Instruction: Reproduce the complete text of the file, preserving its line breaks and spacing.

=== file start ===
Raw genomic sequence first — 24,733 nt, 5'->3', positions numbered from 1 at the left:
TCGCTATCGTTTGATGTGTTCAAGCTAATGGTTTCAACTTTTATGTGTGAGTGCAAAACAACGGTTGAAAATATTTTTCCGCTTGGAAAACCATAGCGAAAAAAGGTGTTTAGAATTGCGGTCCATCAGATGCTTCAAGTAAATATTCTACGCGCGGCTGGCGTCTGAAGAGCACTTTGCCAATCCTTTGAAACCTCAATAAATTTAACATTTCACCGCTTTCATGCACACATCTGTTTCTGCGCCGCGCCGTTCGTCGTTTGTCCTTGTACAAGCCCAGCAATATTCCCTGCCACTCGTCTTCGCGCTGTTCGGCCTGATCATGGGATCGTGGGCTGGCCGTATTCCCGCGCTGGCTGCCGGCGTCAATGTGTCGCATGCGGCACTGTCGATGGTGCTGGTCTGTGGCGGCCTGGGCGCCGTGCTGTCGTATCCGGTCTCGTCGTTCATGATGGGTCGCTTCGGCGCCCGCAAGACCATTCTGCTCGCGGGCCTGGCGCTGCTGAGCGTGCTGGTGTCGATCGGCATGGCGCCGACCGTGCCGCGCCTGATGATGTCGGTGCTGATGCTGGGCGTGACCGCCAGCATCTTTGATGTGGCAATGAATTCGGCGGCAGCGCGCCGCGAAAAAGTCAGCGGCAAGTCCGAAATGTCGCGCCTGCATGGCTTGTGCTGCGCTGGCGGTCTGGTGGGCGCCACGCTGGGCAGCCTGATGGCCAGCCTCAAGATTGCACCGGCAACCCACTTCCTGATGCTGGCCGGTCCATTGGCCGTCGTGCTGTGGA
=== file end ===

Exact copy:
Raw genomic sequence first — 24,733 nt, 5'->3', positions numbered from 1 at the left:
TCGCTATCGTTTGATGTGTTCAAGCTAATGGTTTCAACTTTTATGTGTGAGTGCAAAACAACGGTTGAAAATATTTTTCCGCTTGGAAAACCATAGCGAAAAAAGGTGTTTAGAATTGCGGTCCATCAGATGCTTCAAGTAAATATTCTACGCGCGGCTGGCGTCTGAAGAGCACTTTGCCAATCCTTTGAAACCTCAATAAATTTAACATTTCACCGCTTTCATGCACACATCTGTTTCTGCGCCGCGCCGTTCGTCGTTTGTCCTTGTACAAGCCCAGCAATATTCCCTGCCACTCGTCTTCGCGCTGTTCGGCCTGATCATGGGATCGTGGGCTGGCCGTATTCCCGCGCTGGCTGCCGGCGTCAATGTGTCGCATGCGGCACTGTCGATGGTGCTGGTCTGTGGCGGCCTGGGCGCCGTGCTGTCGTATCCGGTCTCGTCGTTCATGATGGGTCGCTTCGGCGCCCGCAAGACCATTCTGCTCGCGGGCCTGGCGCTGCTGAGCGTGCTGGTGTCGATCGGCATGGCGCCGACCGTGCCGCGCCTGATGATGTCGGTGCTGATGCTGGGCGTGACCGCCAGCATCTTTGATGTGGCAATGAATTCGGCGGCAGCGCGCCGCGAAAAAGTCAGCGGCAAGTCCGAAATGTCGCGCCTGCATGGCTTGTGCTGCGCTGGCGGTCTGGTGGGCGCCACGCTGGGCAGCCTGATGGCCAGCCTCAAGATTGCACCGGCAACCCACTTCCTGATGCTGGCCGGTCCATTGGCCGTCGTGCTGTGGA